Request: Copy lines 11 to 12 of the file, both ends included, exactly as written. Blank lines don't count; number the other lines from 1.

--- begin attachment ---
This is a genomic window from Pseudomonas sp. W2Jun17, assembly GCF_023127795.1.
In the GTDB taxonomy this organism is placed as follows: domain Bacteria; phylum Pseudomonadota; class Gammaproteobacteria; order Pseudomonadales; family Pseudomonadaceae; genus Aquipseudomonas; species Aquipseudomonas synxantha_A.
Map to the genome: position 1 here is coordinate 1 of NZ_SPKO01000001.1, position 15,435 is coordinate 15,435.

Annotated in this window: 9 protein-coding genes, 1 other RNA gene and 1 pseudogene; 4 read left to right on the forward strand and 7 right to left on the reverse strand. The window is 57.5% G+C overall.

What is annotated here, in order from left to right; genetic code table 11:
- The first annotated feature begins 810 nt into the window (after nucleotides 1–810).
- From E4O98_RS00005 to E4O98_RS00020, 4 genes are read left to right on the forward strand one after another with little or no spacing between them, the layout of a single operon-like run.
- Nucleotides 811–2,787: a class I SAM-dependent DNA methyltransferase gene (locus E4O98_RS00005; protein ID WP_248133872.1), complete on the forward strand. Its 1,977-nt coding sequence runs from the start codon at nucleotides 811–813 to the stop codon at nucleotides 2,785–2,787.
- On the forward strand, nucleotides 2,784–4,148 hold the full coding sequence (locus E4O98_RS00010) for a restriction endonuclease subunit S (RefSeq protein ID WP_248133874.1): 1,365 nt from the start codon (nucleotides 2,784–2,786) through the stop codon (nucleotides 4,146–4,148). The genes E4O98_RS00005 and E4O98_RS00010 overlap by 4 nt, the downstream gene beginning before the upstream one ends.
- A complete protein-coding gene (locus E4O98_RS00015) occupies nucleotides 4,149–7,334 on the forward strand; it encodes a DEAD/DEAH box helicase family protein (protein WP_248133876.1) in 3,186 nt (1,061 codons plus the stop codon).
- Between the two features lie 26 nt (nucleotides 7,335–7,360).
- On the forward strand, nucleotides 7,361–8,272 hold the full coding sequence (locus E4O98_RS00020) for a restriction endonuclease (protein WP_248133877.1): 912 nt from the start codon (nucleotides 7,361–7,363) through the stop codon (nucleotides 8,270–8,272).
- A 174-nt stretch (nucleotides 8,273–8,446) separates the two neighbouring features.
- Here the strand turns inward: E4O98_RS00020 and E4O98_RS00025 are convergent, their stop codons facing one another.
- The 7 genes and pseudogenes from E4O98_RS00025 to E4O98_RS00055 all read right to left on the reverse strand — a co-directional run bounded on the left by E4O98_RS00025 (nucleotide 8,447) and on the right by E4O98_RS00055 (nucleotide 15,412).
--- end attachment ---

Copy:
- Between the two features lie 26 nt (nucleotides 7,335–7,360).
- On the forward strand, nucleotides 7,361–8,272 hold the full coding sequence (locus E4O98_RS00020) for a restriction endonuclease (protein WP_248133877.1): 912 nt from the start codon (nucleotides 7,361–7,363) through the stop codon (nucleotides 8,270–8,272).